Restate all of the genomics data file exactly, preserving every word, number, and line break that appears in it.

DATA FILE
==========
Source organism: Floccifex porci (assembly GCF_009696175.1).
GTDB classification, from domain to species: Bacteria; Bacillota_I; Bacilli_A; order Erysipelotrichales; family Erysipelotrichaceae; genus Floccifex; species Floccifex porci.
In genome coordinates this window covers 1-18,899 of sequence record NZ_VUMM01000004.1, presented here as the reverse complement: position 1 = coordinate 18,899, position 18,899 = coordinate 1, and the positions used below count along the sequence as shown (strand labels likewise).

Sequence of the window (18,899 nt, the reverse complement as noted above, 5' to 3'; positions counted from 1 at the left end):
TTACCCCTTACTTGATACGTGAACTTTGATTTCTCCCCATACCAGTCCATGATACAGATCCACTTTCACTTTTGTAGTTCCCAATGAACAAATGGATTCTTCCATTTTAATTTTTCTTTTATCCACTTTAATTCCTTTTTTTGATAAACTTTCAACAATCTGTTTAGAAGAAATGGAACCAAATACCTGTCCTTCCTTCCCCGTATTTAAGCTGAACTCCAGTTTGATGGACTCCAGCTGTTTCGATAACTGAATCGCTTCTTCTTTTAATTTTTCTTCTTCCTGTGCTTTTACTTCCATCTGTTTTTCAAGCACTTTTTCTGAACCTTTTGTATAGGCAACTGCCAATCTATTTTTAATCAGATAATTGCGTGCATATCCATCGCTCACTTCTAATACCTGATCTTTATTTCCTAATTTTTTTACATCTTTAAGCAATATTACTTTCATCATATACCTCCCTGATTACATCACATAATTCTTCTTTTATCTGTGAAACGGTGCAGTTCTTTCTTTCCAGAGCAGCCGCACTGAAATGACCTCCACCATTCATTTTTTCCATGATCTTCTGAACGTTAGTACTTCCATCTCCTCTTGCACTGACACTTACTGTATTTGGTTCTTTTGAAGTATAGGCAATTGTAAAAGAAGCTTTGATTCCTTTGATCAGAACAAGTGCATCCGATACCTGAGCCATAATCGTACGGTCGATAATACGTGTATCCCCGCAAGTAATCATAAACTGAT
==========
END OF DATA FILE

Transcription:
Source organism: Floccifex porci (assembly GCF_009696175.1).
GTDB classification, from domain to species: Bacteria; Bacillota_I; Bacilli_A; order Erysipelotrichales; family Erysipelotrichaceae; genus Floccifex; species Floccifex porci.
In genome coordinates this window covers 1-18,899 of sequence record NZ_VUMM01000004.1, presented here as the reverse complement: position 1 = coordinate 18,899, position 18,899 = coordinate 1, and the positions used below count along the sequence as shown (strand labels likewise).

Sequence of the window (18,899 nt, the reverse complement as noted above, 5' to 3'; positions counted from 1 at the left end):
TTACCCCTTACTTGATACGTGAACTTTGATTTCTCCCCATACCAGTCCATGATACAGATCCACTTTCACTTTTGTAGTTCCCAATGAACAAATGGATTCTTCCATTTTAATTTTTCTTTTATCCACTTTAATTCCTTTTTTTGATAAACTTTCAACAATCTGTTTAGAAGAAATGGAACCAAATACCTGTCCTTCCTTCCCCGTATTTAAGCTGAACTCCAGTTTGATGGACTCCAGCTGTTTCGATAACTGAATCGCTTCTTCTTTTAATTTTTCTTCTTCCTGTGCTTTTACTTCCATCTGTTTTTCAAGCACTTTTTCTGAACCTTTTGTATAGGCAACTGCCAATCTATTTTTAATCAGATAATTGCGTGCATATCCATCGCTCACTTCTAATACCTGATCTTTATTTCCTAATTTTTTTACATCTTTAAGCAATATTACTTTCATCATATACCTCCCTGATTACATCACATAATTCTTCTTTTATCTGTGAAACGGTGCAGTTCTTTCTTTCCAGAGCAGCCGCACTGAAATGACCTCCACCATTCATTTTTTCCATGATCTTCTGAACGTTAGTACTTCCATCTCCTCTTGCACTGACACTTACTGTATTTGGTTCTTTTGAAGTATAGGCAATTGTAAAAGAAGCTTTGATTCCTTTGATCAGAACAAGTGCATCCGATACCTGAGCCATAATCGTACGGTCGATAATACGTGTATCCCCGCAAGTAATCATAAACTGAT